After January 31, 2011, BES citizens can exchange guilder cash for US dollars at designated banks for a certain period.

The Dutch government will take responsibility for possible exchange rate risk for civil servants’ salaries, taxes and other benefits, among other things.

According to Doornbosch, the decision to dollarise the economies of the BES islands was taken because this would bring about macro-economic stability and economic and financial integration in the region, among other things.

World Bank

World Bank senior economist Lars Moller recommended further studying of the several economies all over the world that have introduced the US dollar as legal tender.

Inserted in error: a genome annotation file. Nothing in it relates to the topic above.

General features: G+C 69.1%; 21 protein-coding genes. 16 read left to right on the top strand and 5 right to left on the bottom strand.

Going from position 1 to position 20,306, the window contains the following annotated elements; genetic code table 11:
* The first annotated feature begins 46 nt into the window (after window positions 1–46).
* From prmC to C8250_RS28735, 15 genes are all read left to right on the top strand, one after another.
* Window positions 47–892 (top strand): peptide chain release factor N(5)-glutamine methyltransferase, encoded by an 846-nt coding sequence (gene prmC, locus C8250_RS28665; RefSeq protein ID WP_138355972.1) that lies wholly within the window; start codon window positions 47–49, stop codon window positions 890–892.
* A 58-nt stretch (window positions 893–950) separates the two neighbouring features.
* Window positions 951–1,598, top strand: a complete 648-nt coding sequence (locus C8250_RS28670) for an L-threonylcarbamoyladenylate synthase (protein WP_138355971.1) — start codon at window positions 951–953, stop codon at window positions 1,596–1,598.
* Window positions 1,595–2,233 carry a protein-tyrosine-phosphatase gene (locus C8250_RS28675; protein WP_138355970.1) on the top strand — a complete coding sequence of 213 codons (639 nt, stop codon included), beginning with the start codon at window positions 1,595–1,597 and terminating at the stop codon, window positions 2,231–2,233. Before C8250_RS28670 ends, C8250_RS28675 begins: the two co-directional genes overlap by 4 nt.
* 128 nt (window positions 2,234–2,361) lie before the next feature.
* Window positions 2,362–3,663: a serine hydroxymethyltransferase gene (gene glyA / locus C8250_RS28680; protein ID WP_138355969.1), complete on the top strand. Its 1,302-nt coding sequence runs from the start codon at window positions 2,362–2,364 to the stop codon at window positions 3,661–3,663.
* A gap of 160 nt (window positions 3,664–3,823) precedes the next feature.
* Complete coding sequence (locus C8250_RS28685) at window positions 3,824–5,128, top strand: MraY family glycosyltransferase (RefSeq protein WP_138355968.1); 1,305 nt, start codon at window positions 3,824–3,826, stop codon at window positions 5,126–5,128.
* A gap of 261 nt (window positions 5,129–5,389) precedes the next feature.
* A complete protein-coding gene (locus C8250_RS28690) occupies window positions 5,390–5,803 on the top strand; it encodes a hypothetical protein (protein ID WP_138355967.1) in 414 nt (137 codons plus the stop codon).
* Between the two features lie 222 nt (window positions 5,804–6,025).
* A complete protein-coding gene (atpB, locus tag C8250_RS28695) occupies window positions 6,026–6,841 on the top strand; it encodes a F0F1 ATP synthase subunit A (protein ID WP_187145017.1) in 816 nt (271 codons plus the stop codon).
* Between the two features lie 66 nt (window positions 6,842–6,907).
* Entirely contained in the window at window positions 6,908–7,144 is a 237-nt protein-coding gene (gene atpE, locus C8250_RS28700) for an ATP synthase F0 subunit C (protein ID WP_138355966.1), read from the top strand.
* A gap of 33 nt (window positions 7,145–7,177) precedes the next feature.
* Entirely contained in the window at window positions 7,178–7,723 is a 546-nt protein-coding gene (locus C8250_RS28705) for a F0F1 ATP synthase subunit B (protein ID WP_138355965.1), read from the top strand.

He specifically used Panama as a case study, saying the country was one of the largest non-US economies currently using the dollar.

However, Panama has more than 100 years of experience as a dollarised economy and adopted the dollar for historical and political reasons rather than due to an evaluation of the pros and cons of alternative arrangements or the short-term cost involved in the transition to a new regime.

Moller said the more recent experiences of Ecuador (2000) and El Salvador (2001) were more relevant for Curaçao and St. Maarten, but also too recent for empirical analysis.

Lessons learnt from Panama’s dollarisation experience, said Moller, are that it may improve inflation performance, but has some risk of higher growth volatility, and that dollarisation does not guarantee fiscal discipline, but fiscal rules help.